About two dozen people, mostly journalists, were briefly detained at a protest in central Moscow, as wives and other relatives of Russian servicemen mobilised to fight in Ukraine called for their return, according to media reports.
The soldiers’ relatives gathered on Saturday to lay flowers at the Tomb of the Unknown Soldier, just outside the Kremlin walls. They marked 500 days since Russian President Vladimir Putin in September 2022 ordered a “partial mobilisation” of up to 300,000 reservists in Moscow’s war against Ukraine.
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The call-up was widely unpopular and wives and relatives of some of the reservists have campaigned for them to be discharged and replaced with contract soldiers.
Saturday’s demonstration was organised by one such campaign group, The Way Home, that on Friday posted on Telegram calling on “wives, mothers, sisters and children” of reservists from across Russia to come to Moscow to “demonstrate [their] unity”.
“We want our husbands back alive,” one of the protesters, who only gave her name as Antonina for fear of reprisals, is heard saying in a video published by independent Russian news outlet SOTAvision.
Antonina insisted she does not want compensation from the Russian government if her husband is killed, and said she would instead “either go to a convent or follow him”.
Saturday’s demonstration was the ninth and largest of similar weekly gatherings organised by The Way Home. One popular Russian Telegram news channel estimated that some 200 people turned out.
The Reuters news agency reported that about 20 people were detained and then released at the protest, including a Reuters journalist who was covering the story and an AFP video journalist.
According to OVD-Info, an independent website that monitors political arrests in Russia, police detained 27 people during the protest, mostly journalists.
Police had detained the group of Russian and foreign reporters – all men – outside Red Square and took them to a police station.
According to SOTA, most were later released, although a male protester was still in detention on Saturday evening.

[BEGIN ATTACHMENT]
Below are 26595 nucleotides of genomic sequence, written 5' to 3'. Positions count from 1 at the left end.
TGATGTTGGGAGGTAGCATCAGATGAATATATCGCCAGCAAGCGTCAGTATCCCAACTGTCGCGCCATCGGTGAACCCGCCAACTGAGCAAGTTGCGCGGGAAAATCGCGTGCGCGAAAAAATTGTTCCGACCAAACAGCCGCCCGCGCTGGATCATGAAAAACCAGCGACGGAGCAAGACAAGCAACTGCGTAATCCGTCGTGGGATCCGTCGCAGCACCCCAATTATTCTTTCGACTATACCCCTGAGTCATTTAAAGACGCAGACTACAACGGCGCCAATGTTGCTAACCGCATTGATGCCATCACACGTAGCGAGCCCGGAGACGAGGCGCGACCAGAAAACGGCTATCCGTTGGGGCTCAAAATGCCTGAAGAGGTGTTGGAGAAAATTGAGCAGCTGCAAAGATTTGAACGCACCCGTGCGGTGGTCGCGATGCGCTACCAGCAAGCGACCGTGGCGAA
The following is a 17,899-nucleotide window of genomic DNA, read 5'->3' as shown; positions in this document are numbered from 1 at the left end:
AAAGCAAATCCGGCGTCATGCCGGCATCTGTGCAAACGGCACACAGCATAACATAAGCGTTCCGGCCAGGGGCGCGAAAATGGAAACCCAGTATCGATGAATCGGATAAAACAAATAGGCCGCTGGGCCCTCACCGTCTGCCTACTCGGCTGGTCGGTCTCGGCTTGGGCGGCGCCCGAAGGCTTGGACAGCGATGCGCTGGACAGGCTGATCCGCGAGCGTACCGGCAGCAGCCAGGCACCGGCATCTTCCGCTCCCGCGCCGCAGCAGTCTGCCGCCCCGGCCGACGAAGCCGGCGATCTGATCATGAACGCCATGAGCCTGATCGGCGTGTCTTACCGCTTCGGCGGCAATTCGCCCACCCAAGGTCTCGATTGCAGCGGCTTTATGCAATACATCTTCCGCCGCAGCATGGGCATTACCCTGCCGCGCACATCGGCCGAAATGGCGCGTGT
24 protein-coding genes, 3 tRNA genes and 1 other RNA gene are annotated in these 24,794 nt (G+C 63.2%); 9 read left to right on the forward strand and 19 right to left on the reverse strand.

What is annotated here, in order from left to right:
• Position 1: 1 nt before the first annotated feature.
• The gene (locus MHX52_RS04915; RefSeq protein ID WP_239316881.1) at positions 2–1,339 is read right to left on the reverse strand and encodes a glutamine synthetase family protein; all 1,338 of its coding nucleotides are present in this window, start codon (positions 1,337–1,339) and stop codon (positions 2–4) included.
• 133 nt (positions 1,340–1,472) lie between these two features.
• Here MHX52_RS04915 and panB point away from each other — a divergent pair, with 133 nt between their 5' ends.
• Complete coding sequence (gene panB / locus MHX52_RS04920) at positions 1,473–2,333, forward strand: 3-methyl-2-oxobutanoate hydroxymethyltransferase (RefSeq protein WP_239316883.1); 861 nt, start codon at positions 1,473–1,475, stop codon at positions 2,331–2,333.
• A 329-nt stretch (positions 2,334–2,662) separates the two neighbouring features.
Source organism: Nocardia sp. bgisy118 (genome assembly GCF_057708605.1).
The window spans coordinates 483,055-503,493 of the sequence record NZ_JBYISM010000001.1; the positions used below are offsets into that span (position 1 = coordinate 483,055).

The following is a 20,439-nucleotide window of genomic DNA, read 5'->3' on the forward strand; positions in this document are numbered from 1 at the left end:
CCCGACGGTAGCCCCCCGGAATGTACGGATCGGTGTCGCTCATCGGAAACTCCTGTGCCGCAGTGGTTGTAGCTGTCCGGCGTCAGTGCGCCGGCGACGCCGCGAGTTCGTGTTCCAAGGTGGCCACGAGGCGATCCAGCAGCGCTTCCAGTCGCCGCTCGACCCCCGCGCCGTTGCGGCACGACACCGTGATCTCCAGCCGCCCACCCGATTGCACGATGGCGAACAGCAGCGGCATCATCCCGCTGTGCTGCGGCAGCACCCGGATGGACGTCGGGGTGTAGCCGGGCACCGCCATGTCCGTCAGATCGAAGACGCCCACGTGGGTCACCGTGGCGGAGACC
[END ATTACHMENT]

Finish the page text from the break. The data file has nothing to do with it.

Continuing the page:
Additionally, a number of people were also detained at other locations in central Moscow, also protesting against the mobilisation, OVD-Info said.
Allies of jailed Kremlin foe Alexey Navalny and Russian opposition politician Maksim Kats voiced support for the protest on Friday, while the Moscow prosecutor’s office early on Saturday warned Russians not to participate in “unauthorised mass events”.
‘A great tragedy’
Calls from wives and relatives to bring mobilised Russian reservists home have been ignored by the state-controlled media, and some pro-Kremlin politicians have sought to cast them as Western stooges. Protesters on Saturday angrily rejected the accusation.
Maria Andreyeva, whose husband and brother are fighting in Ukraine, told SOTAvision that she saw the fighting in Ukraine as “a great tragedy that happened between two brotherly peoples”.
“Almost every Russian has relatives in Ukraine, close and distant, so … this is a situation that has struck us to the core. After the second world war, it seemed to us that our grandfathers died so that there would never be another [conflict],” Andreyeva said.
Saturday’s protest came weeks before the Russian presidential election, scheduled to take place in March, that Putin is all but assured to win.
After Andreyeva and others laid flowers at the monument, they headed to Putin’s campaign headquarters to present their demands to him.
Last month, another Russian presidential hopeful met with Andreyeva and other soldiers’ relatives campaigning for their return. Former local legislator Boris Nadezhdin, who openly opposes the war in Ukraine, criticised the Kremlin’s decision to keep them in the ranks as long as the fighting continues.
“We want [the authorities] to treat people who are doing their duty in a decent way,” Nadezhdin said.